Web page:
For those unwilling and/or unable to invest up front, true self-publishing platforms exist, Smashwords.com and Amazon’s Kindle Direct Publishing platforms come to mind. What’s really cool out there are crowd-funded publishing ventures.

    Crowd funding by means of pre-orders is a unique twist because it asks the reader to invest in titles on the front end–during the book’s development process, instead of the author and/or publisher bearing the brunt (and all risk) of the investment in hopes of future sales to readers.Crowd funding is a true measure of how good a book might appear to readers. Talk about removing publishing risks–one platform will begin the editing/cover design/publication processes once pre-orders meet a threshold of 200 books.

    In this scenario, the author doesn’t front any money to purchase services, yet, once the threshold is met, the publisher will commit its resources to publishing the project. A caveat exists, I’m sure, in the case where the author expectations bump up against the reality of the level of the publisher’s commitment. For example, a book that captures 200 pre-orders only will not receive the royal treatment of an A-list author–someone whose name, alone, sells tons o’ books.

    Oh well, onward and upward. The future will always present we authors with opportunities and challenges. Keep your eyes open for them because they’re coming at us fast and furiously (daily, I get several articles from Google search results with just the phrase “self-publish.” Just watch out for the landmines of poop dropped by vanity publishers like Bonnier’s Type & Tell.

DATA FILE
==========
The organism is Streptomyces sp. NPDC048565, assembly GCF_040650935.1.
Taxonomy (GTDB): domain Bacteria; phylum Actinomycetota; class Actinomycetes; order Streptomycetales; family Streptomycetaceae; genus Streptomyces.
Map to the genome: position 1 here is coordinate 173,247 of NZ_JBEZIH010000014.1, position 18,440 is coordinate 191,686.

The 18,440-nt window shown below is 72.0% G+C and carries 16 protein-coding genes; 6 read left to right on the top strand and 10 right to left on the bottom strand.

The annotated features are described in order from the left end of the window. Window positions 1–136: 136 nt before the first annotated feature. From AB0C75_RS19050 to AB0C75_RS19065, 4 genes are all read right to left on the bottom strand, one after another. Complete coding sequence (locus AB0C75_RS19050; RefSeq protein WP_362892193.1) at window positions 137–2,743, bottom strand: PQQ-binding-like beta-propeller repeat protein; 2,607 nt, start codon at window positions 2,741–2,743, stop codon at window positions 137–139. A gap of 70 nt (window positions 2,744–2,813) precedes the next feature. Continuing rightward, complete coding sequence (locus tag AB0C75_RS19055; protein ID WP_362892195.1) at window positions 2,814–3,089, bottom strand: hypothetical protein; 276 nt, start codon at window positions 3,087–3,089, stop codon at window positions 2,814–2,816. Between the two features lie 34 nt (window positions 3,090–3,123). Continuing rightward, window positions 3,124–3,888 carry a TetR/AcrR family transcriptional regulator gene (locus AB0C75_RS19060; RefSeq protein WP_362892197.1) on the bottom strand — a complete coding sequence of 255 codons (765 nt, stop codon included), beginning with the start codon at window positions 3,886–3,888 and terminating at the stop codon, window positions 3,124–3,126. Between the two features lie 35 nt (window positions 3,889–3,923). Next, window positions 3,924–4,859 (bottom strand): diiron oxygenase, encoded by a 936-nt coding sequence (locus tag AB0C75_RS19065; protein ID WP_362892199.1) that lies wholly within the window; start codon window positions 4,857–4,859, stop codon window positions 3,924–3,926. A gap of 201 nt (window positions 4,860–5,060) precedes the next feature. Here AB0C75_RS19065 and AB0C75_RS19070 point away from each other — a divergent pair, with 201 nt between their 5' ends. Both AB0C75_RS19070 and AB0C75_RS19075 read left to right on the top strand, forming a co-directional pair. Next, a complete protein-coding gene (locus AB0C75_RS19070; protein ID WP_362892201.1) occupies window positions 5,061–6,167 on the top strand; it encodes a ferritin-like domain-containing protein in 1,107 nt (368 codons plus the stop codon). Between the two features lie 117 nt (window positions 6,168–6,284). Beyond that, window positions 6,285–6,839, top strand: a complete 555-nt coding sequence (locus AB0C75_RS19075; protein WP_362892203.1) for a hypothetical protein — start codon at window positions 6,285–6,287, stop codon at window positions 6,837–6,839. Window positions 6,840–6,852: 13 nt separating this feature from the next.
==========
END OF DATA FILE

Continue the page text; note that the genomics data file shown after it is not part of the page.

• LC Cooper

    A huge Star Wars fan, I was hooked by this post’s title. “Rogue” conjures up thoughts of rebels battling the forces of the Evil Establishment, lightsaber-style. Eagerly awaiting Bonnier’s English-language version of its Type & Tell platform, I counted down the days until its launch this week during the London Book Fair. The hype, like Mercy Pilkington’s blog post, above, fueled my flames of writing passion. Finally, a rogue, swashbuckling style of self-publishing–something so provocative, so shiny and new that everyone in even far away galaxies would rejoice at the success of this publishing rebellion being lead by Bonnier and its fantastical Type & Tell rogue platform.